Preventing a collapse in Eurasia requires recognizing Russia's role in stabilizing the region. Once this is done in practice, and not rhetorically, many pieces of the region's puzzle may start falling into place. Energy supplies may become more reliable; governments in politically contested areas -- like Georgia, Ukraine, and Moldova -- may obtain a greater legitimacy; and the so-called frozen conflicts may have a better opportunity to be resolved.

Russia's recent resurgence is a response to its lacking recognition as a vital power and partner of the West. If Russia chooses to dedicate itself to obstructing Western policies in Eurasia, we will see more of the collapsing dynamics in the region. Ukraine and Moldova may disintegrate, as did Georgia. Central Asia and Azerbaijan are likely to be subjected to a much greater degree of instability with unpredictable consequences. Russia too will suffer greatly as its modernization processes will be derailed. In short, the region may change beyond recognition -- and possibly through the use of force.

Spirit Of Cooperation

Non-Russian powers too must become involved as participants in establishing a collective-security arrangement in Eurasia. From a security perspective, it is important that the two most prominent actors in the region -- NATO and the Shanghai Cooperation Organization (SCO) -- develop a joint assessment of threat and closely coordinate their policies.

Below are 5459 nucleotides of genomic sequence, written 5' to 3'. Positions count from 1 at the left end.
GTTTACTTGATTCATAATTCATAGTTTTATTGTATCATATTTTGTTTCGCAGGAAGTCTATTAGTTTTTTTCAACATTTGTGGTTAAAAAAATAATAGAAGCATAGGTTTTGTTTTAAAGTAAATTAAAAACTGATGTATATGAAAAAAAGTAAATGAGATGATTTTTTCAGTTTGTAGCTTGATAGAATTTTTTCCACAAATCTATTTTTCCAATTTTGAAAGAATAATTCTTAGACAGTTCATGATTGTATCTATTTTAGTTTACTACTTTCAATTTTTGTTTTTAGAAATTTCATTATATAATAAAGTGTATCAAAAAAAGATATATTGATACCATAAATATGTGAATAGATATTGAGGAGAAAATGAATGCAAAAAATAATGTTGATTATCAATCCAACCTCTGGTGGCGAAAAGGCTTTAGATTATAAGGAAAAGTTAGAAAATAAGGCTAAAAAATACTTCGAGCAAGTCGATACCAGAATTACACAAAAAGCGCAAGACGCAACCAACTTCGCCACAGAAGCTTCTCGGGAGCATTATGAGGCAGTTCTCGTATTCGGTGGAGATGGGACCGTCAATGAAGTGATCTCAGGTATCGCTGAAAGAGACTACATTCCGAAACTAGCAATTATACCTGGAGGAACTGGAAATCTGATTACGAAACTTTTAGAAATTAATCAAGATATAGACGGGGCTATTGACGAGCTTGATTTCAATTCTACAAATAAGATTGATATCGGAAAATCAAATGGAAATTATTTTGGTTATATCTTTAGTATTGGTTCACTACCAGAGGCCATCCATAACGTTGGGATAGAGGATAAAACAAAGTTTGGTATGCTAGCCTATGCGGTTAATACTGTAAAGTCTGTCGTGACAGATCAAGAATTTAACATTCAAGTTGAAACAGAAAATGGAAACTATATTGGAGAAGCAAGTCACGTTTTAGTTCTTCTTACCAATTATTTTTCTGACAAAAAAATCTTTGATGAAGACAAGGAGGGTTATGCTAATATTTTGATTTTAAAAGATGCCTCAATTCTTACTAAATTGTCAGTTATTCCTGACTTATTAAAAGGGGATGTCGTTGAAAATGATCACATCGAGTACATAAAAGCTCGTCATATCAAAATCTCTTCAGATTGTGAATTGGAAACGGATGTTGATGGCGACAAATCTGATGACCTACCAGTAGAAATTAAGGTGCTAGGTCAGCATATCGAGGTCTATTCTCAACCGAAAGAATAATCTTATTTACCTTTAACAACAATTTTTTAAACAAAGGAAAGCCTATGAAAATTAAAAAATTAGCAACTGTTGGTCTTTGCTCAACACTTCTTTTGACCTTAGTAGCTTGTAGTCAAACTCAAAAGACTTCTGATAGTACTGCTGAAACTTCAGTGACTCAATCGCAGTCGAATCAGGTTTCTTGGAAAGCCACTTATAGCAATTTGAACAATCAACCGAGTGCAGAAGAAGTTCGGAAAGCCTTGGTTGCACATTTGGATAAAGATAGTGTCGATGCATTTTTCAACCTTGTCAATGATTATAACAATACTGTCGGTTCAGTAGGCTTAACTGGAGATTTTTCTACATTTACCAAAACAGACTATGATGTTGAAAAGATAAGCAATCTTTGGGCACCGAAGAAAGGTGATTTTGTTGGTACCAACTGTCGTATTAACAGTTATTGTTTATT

Instead of expanding its reach further, NATO ought to learn its limitations. Without the full-fledged involvement of the SCO, Afghanistan is likely to turn into another version of Iraq, with additional negative implications for the U.S. reputation in the world.

Another key issue is energy security. A new, shared understanding of energy challenges must be reached that would encourage mutual respect for each side's critical interests. Viewing Russia as a potentially reliable alternative to traditional Middle Eastern sources of energy may serve the West and members of the region better than the image of a "neo-imperialist" bully that only seeks to subvert its neighbors' policies.

Trying to persuade European countries to invest additional billions into the Nabucco pipeline in order to bypass Russia may well turn out to be a waste of money and time. A more important and potentially unifying idea for all the parties would be to engage in the development of acceptable rules and principles of energy security among Eurasia's powers.

Finally, to restore the region's capacity to function and perform basic services for its residents, it is critical to curb Russophobic nationalism. While rebuilding a Russia-centered empire would be very dangerous, there is hardly an alternative to the emergence of an economically and culturally transparent community of nations with strong ties to the former metropole.

Russians and other ethnic minorities must be able freely to travel, develop their linguistic and religious traditions, and celebrate their historically significant events. The overall objective of the outside world should be to strengthen Russia's confidence as a regional great power, while discouraging it from engaging in revisionist behavior.

Andrei Tsygankov is a professor of international relations at San Francisco State University. The views expressed in this commentary are the author's own and do not necessarily reflect those of RFE/RL